Becoming a caregiver for someone who has recently lost a limb can be a life-altering experience. Often an unpaid role, being a caregiver requires great levels of physical, emotional, and mental strength. The resources below can help provide insight on coping with the stress of caregiving, including an overview of topics related to navigating the complex aspects of this role.

National Resources

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Well Spouse Association (WSA)

The WSA advocates for and addresses the needs of individuals caring for a chronically ill and/or disabled spouse/partner. The organization educates healthcare professionals and the general public about the special challenges and unique issues of “well” spouses and facilitates a mentor program. Peer-to-peer support is offered through a national network of support groups. Visit Resource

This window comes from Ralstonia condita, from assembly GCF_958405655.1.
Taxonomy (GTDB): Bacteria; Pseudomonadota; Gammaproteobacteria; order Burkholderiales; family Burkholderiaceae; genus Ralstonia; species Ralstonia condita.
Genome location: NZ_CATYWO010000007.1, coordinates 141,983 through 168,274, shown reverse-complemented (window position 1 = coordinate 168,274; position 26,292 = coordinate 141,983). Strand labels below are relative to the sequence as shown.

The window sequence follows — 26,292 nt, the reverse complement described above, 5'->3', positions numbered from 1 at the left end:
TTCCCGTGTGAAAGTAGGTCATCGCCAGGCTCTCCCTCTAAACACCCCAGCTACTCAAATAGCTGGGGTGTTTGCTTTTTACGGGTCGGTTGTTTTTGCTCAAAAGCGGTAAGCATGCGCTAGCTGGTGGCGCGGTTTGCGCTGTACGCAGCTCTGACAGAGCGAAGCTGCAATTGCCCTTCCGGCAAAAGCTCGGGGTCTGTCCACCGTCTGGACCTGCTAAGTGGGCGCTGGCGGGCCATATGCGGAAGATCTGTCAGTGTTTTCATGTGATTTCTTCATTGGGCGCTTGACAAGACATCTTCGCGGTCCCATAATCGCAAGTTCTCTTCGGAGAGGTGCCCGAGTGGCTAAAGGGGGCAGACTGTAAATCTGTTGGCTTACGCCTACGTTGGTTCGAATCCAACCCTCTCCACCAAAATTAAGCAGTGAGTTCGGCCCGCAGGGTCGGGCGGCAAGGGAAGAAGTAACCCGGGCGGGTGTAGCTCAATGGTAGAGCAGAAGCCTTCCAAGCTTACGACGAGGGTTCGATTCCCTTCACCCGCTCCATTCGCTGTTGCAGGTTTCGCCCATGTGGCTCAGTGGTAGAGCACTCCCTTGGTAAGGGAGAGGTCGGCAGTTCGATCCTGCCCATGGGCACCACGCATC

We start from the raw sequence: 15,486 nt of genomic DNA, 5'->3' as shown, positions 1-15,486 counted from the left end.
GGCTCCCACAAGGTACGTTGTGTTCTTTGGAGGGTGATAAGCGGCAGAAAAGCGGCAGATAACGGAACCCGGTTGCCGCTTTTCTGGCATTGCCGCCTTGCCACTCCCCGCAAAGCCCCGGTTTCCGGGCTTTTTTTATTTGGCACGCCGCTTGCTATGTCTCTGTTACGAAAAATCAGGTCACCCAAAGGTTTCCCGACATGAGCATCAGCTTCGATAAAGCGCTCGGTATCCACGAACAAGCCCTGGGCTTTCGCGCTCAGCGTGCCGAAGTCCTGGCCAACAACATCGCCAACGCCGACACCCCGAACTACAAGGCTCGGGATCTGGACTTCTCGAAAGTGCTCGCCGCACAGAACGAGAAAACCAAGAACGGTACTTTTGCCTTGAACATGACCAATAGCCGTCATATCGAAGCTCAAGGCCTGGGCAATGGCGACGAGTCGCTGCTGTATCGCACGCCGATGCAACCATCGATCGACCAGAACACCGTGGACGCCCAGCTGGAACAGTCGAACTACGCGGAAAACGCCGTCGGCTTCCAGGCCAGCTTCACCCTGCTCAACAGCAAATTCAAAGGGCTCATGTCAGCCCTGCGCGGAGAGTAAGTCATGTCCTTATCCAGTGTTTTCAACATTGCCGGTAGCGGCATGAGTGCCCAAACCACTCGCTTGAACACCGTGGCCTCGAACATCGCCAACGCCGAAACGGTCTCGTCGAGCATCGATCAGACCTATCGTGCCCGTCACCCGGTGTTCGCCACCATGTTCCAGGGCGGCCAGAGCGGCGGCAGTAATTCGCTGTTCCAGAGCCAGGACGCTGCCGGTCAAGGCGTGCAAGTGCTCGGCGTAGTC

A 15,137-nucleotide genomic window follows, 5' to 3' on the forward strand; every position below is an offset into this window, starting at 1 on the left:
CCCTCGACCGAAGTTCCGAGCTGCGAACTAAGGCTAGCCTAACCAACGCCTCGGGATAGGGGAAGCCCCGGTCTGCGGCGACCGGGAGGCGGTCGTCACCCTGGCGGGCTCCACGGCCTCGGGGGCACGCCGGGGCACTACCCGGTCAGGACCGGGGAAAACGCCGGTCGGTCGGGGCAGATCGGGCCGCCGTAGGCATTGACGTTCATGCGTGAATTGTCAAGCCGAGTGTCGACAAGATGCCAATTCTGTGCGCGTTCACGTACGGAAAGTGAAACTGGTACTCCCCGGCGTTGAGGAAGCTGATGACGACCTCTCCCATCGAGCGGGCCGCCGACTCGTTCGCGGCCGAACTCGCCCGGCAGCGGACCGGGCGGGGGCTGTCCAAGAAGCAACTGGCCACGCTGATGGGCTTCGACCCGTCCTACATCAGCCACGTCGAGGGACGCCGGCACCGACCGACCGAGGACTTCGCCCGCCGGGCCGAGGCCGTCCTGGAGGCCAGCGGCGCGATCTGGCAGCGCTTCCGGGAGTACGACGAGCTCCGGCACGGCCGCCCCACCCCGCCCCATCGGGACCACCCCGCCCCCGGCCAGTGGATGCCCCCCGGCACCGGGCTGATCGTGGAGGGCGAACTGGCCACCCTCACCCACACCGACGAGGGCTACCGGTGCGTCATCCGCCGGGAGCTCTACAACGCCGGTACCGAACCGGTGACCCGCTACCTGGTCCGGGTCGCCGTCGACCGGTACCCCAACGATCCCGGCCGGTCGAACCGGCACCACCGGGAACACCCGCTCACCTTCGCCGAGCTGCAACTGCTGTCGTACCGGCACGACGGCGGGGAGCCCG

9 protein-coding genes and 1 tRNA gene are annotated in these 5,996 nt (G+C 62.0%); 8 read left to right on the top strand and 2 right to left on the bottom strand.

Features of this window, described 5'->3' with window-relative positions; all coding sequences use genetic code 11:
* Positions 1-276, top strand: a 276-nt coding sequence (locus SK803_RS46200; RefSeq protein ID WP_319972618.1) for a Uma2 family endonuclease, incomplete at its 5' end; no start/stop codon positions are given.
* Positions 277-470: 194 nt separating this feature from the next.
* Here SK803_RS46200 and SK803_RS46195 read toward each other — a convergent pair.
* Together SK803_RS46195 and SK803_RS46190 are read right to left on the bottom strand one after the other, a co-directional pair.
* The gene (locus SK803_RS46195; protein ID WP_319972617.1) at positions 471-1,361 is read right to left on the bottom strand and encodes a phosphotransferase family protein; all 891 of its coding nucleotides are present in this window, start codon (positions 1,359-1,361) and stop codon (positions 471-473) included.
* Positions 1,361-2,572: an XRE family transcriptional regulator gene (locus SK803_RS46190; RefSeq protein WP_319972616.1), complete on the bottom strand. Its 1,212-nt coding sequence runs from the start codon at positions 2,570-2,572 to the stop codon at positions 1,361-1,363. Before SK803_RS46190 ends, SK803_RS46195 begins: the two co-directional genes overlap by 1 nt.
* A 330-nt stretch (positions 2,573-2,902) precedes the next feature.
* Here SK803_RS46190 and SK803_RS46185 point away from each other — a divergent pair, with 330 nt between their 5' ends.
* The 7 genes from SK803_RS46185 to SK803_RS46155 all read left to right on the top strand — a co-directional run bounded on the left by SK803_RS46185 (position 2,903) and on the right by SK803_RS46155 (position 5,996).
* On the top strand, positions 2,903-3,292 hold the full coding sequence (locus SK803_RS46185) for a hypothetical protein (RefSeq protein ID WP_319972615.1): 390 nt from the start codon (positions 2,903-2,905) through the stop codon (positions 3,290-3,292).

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National Alliance for Caregiving (NAC)

NAC is a nonprofit coalition of national organizations focusing on issues of family caregiving. The Alliance was created to conduct research, perform policy analysis, develop national programs, increase public awareness of family caregiving issues, work to strengthen state and local caregiving coalitions, and represent the U.S. caregiving community internationally. Visit Resource

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Caregiver’s Library Resources

The National Caregivers Library is a source of free information for caregivers. Visit Resource

Community Resources & Support

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Aging and Disability Resource Center (ADRC)